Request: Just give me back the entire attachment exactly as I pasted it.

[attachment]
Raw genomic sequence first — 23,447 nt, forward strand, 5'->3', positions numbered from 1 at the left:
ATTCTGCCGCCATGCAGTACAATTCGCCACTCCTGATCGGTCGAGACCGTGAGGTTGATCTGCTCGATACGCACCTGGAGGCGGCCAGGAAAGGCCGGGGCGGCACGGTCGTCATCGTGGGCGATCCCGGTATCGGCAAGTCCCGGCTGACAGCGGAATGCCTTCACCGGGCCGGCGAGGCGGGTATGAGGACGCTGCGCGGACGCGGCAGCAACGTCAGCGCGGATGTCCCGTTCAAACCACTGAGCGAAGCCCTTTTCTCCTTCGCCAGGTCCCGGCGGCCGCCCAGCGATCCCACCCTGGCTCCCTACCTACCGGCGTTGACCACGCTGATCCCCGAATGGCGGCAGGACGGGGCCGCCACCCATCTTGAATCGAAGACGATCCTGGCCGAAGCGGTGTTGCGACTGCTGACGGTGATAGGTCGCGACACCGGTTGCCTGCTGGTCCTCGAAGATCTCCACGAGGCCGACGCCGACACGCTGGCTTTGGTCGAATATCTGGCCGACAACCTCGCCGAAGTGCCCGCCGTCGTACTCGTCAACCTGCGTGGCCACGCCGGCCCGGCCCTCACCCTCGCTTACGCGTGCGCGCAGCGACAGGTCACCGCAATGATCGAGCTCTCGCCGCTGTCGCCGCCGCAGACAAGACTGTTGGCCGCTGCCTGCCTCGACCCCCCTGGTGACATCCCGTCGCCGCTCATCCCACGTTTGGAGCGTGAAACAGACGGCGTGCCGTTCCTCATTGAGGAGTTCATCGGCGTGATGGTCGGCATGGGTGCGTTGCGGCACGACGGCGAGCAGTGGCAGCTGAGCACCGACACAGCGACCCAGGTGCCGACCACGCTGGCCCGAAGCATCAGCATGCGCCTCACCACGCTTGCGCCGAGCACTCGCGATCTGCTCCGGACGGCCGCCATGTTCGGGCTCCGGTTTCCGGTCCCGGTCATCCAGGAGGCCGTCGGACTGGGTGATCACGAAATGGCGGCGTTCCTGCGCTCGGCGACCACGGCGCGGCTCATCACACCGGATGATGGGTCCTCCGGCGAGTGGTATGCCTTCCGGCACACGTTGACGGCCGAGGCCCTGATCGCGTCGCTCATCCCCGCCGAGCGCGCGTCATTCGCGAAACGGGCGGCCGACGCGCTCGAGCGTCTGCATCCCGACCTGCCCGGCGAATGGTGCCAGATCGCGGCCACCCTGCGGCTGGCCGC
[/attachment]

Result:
Raw genomic sequence first — 23,447 nt, forward strand, 5'->3', positions numbered from 1 at the left:
ATTCTGCCGCCATGCAGTACAATTCGCCACTCCTGATCGGTCGAGACCGTGAGGTTGATCTGCTCGATACGCACCTGGAGGCGGCCAGGAAAGGCCGGGGCGGCACGGTCGTCATCGTGGGCGATCCCGGTATCGGCAAGTCCCGGCTGACAGCGGAATGCCTTCACCGGGCCGGCGAGGCGGGTATGAGGACGCTGCGCGGACGCGGCAGCAACGTCAGCGCGGATGTCCCGTTCAAACCACTGAGCGAAGCCCTTTTCTCCTTCGCCAGGTCCCGGCGGCCGCCCAGCGATCCCACCCTGGCTCCCTACCTACCGGCGTTGACCACGCTGATCCCCGAATGGCGGCAGGACGGGGCCGCCACCCATCTTGAATCGAAGACGATCCTGGCCGAAGCGGTGTTGCGACTGCTGACGGTGATAGGTCGCGACACCGGTTGCCTGCTGGTCCTCGAAGATCTCCACGAGGCCGACGCCGACACGCTGGCTTTGGTCGAATATCTGGCCGACAACCTCGCCGAAGTGCCCGCCGTCGTACTCGTCAACCTGCGTGGCCACGCCGGCCCGGCCCTCACCCTCGCTTACGCGTGCGCGCAGCGACAGGTCACCGCAATGATCGAGCTCTCGCCGCTGTCGCCGCCGCAGACAAGACTGTTGGCCGCTGCCTGCCTCGACCCCCCTGGTGACATCCCGTCGCCGCTCATCCCACGTTTGGAGCGTGAAACAGACGGCGTGCCGTTCCTCATTGAGGAGTTCATCGGCGTGATGGTCGGCATGGGTGCGTTGCGGCACGACGGCGAGCAGTGGCAGCTGAGCACCGACACAGCGACCCAGGTGCCGACCACGCTGGCCCGAAGCATCAGCATGCGCCTCACCACGCTTGCGCCGAGCACTCGCGATCTGCTCCGGACGGCCGCCATGTTCGGGCTCCGGTTTCCGGTCCCGGTCATCCAGGAGGCCGTCGGACTGGGTGATCACGAAATGGCGGCGTTCCTGCGCTCGGCGACCACGGCGCGGCTCATCACACCGGATGATGGGTCCTCCGGCGAGTGGTATGCCTTCCGGCACACGTTGACGGCCGAGGCCCTGATCGCGTCGCTCATCCCCGCCGAGCGCGCGTCATTCGCGAAACGGGCGGCCGACGCGCTCGAGCGTCTGCATCCCGACCTGCCCGGCGAATGGTGCCAGATCGCGGCCACCCTGCGGCTGGCCGC